Theory of the Rhythmic Class
Feminine Endings is a musical version of the feminist deconstructions that have rocked aesthetic ideology since Laura Mulvey took on the gaze in 1975. Susan McClary counts as allies Tania Modleski and Mary Ann Doane in film, Teresa de Lauretis, Sandra M. Gilbert, and Susan Gubar in literature, Judith Lynne Hanna in dance--every one (along with many others) gratefully cited in an eloquent, contentious notes section a third as long as the 166-page text.
But her book should come as a relief even to readers with no special use for multi-culti counteranalysis--criticism fans, pop egalitarians, committed anti-idealists, accountants and English teachers who think Schubert's Trout has something to do with water, or fish. Digging out from under music theory's genteel evasions, nutball positivism, and general delusions of grandeur, she articulates a point of view that often resembles common sense. In music theory, abstruse-to-arcane by linguistic nature, and feminist deconstruction, rooted in Lacanian gobbledygook and sworn to strip away surfaces at any cost, this achievement borders on the miraculous.
We're not accustomed to regarding what McClary calls "so-called serious composition" as a particularly sexist preserve. If anything, classical music ("longhair" music, in pre-Beatle Americanese) has always carried with it a whiff of the feminine, and in this century female musicians and singers proliferated. Female composers, however, have been even rarer than female painters or sculptors, and if anything women have fared even worse in the study of music. Among the 78 key books and essays by 56 authors in the bibliography of Joseph Kerman's 1985 Contemplating Music: Challenges to Musicology--a sanely progressive overview by a scholar-critic praised in McClary's notes and thanked in her acknowledgments--precisely two are by women: one a musicologist who shares authorship with her pianist husband, the other an up-and-coming iconoclast who McClary reports was "severely chastised" for exposing American music departments to the Adorno virus.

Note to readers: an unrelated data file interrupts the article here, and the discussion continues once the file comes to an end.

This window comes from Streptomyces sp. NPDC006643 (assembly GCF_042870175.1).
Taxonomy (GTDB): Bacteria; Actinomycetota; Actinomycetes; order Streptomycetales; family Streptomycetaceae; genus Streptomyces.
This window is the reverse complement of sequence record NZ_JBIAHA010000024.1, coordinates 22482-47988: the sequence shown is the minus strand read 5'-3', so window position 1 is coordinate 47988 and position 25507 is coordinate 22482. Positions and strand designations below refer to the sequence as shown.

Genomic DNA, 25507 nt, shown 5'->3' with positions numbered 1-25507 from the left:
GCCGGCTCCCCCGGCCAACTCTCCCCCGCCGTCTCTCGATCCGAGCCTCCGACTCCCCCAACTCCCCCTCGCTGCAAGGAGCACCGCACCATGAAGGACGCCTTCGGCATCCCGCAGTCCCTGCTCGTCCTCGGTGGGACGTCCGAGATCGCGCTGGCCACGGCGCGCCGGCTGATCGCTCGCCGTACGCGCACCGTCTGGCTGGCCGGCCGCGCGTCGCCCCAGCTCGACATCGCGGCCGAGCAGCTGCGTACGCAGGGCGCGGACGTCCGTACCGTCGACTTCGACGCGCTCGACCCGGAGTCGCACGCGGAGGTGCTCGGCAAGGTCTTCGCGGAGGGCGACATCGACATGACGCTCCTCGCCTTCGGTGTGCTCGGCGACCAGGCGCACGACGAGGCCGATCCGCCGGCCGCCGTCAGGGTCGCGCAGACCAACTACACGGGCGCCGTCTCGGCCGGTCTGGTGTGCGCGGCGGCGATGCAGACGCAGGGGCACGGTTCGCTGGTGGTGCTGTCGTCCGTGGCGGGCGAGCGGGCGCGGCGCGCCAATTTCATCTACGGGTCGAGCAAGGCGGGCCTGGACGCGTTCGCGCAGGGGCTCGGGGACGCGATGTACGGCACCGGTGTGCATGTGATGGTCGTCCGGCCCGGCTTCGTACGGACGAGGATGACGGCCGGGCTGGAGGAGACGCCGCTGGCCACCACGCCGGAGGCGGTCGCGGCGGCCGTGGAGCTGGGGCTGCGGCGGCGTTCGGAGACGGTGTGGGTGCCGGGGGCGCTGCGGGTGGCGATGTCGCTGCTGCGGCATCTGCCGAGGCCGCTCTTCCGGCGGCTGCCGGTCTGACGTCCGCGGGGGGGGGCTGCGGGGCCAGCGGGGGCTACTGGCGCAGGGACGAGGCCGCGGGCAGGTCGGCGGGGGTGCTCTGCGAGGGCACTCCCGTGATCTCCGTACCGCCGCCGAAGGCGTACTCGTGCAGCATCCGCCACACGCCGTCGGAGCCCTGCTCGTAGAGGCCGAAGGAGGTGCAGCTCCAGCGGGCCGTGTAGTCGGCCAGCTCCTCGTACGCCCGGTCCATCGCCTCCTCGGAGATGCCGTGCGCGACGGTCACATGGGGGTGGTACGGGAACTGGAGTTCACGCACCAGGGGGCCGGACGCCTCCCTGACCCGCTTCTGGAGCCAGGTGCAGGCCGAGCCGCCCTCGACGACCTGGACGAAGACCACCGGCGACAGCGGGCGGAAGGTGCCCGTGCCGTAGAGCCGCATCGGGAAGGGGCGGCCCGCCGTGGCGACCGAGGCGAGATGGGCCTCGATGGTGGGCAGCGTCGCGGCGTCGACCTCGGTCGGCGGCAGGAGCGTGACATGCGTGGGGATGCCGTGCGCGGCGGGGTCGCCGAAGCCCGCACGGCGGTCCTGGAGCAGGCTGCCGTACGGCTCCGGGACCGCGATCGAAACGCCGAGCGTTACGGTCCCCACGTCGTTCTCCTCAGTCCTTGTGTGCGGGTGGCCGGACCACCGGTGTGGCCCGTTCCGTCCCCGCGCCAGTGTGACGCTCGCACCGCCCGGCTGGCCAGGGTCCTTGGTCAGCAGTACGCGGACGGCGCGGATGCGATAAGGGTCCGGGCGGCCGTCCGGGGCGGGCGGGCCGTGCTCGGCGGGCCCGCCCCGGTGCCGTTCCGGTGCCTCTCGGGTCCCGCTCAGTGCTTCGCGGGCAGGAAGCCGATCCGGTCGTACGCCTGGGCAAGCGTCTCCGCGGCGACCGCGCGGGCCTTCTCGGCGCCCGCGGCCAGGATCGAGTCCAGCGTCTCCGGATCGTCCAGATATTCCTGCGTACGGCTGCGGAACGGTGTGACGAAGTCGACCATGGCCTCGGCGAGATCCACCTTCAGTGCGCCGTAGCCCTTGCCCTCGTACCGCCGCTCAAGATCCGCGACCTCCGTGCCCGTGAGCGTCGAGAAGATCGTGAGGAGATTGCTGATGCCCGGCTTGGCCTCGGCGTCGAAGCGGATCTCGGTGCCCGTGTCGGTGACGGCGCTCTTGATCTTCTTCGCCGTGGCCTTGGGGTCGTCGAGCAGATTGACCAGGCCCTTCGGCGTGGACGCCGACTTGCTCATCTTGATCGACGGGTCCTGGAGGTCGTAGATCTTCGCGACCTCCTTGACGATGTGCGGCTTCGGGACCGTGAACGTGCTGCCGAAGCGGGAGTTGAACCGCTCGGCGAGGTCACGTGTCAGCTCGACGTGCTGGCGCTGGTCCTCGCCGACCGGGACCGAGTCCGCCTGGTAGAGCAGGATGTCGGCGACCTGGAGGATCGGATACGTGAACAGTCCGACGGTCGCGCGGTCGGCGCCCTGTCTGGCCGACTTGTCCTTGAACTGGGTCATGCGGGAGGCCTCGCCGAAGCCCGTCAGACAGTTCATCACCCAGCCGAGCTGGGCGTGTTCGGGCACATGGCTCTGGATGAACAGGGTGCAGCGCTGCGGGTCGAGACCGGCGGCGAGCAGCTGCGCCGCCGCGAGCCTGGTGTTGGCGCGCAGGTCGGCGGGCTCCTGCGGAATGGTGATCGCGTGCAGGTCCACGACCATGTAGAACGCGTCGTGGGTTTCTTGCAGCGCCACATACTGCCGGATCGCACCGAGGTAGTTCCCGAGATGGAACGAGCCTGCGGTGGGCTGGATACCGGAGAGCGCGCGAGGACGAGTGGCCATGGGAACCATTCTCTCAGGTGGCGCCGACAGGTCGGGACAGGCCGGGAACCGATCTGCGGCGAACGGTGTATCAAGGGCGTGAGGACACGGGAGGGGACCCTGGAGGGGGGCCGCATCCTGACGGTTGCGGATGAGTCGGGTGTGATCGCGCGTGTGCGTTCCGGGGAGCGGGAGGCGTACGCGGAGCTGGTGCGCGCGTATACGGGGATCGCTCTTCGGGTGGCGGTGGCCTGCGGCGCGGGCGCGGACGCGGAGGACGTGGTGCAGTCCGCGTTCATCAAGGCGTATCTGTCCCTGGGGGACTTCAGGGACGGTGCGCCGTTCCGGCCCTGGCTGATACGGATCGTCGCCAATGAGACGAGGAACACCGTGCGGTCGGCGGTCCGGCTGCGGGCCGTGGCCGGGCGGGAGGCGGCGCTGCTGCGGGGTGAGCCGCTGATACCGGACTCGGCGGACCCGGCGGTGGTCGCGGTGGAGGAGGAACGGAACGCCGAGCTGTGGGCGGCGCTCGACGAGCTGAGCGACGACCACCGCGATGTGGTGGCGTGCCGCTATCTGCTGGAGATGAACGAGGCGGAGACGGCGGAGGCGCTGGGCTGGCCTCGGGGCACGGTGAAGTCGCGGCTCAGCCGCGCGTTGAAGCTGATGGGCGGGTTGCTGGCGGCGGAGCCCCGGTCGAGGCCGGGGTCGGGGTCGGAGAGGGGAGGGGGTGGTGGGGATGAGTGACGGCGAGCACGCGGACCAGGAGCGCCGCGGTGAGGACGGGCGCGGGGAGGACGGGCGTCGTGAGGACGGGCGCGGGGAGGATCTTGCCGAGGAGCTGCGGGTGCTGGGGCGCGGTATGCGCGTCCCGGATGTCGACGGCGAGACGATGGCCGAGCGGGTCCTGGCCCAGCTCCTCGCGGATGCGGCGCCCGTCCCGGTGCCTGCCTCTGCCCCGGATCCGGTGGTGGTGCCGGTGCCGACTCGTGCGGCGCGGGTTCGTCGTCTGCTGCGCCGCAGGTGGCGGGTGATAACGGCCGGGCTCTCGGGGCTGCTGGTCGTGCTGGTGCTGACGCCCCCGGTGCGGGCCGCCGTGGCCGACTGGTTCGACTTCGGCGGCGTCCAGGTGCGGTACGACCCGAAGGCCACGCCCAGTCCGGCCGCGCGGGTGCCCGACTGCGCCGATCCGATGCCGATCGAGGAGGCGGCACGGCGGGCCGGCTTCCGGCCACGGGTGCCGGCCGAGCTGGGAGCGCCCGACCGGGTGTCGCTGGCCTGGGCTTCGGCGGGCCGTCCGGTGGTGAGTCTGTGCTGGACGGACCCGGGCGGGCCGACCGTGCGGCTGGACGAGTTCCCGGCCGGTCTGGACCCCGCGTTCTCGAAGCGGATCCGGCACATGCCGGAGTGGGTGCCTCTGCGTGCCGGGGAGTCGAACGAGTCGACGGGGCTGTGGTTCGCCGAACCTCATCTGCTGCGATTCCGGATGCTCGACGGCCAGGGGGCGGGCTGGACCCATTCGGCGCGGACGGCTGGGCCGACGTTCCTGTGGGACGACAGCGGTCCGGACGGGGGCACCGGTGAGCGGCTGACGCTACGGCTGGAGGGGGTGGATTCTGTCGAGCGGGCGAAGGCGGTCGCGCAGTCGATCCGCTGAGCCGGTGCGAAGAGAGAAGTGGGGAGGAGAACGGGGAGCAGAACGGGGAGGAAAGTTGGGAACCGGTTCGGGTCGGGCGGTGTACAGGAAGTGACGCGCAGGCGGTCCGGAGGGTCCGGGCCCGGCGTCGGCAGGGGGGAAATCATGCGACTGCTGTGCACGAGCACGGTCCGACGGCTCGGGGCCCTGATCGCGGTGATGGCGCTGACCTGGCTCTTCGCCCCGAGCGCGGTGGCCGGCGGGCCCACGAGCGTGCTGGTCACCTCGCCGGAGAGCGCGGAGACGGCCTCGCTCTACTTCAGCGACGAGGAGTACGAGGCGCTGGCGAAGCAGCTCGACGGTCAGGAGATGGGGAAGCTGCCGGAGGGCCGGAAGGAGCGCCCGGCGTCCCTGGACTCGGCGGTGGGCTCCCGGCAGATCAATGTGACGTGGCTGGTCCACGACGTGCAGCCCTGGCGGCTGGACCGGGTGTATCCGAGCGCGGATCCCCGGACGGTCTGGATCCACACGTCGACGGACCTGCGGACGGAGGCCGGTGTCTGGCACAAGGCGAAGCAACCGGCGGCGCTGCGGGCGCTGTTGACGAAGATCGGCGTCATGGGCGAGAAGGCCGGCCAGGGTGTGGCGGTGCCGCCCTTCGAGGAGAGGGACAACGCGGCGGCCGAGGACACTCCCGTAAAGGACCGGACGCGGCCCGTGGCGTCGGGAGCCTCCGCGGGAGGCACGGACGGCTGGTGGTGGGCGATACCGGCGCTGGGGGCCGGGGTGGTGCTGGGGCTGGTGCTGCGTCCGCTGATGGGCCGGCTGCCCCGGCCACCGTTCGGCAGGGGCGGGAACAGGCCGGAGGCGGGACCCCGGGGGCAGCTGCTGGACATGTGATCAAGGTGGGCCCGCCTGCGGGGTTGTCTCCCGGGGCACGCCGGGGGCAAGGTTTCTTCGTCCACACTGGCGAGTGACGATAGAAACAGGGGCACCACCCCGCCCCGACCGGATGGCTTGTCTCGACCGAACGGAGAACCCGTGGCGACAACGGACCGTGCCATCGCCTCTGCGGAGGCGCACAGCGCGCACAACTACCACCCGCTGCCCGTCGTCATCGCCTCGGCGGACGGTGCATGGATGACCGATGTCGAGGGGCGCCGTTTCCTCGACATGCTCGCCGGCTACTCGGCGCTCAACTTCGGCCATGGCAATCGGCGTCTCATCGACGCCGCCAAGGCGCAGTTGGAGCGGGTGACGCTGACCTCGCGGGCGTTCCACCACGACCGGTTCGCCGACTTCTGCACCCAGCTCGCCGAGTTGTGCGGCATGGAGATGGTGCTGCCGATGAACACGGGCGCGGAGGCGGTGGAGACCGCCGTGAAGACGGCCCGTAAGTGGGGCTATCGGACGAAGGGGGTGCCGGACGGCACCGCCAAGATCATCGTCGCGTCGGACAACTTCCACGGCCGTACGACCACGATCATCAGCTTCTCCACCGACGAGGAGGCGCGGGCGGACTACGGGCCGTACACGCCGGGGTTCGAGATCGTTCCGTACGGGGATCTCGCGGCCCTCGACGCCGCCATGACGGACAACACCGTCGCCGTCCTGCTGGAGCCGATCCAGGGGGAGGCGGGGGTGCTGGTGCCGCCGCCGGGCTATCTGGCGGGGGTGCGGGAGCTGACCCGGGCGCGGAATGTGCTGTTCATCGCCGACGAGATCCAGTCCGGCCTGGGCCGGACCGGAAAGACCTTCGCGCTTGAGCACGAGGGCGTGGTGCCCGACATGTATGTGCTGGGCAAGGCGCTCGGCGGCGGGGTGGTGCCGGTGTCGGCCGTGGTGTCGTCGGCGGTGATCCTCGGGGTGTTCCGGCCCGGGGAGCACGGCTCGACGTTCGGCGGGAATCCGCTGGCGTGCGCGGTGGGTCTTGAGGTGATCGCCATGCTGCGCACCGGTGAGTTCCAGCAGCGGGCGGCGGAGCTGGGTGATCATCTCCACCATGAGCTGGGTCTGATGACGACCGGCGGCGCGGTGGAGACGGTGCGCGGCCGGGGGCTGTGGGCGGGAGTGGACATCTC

McClary suggests that classical music's effeminate reputation is one reason men monopolize its ideology as well as its composition. Male longhairs feel pressured to defend their masculinity, and despite their insistence that the music they love operates on a formal-cum-spiritual plane which towers above mere meaning, their metaphorical habits--epitomized by the common practice of designating such unresolved elements as nontonic keys and "weak" beats "female" and its often "climactic" harmonic and rhythmic closures "male"--leave no doubt that that's what they're doing.
It's typical that this defense is often reflexive and unselfconcious. Even for adepts, McClary makes clear, classical music functions as a sublime escape, providing spiritual and philosophical comfort all the more effective because it's nonverbal and therefore immune to news from the other side. And just because music's formal principles are beyond the ken of most listeners, it's anything but transcendent, abstract, or value-free. In fact, McClary believes, it's the opposite--a powerful and rather insidious socializing agent. Most of us assume that tonality's tension-and-release structures conform to a fundamental pattern of life. McClary says one reason we believe such patterns are natural is that we've been absorbing them musically since before we could talk.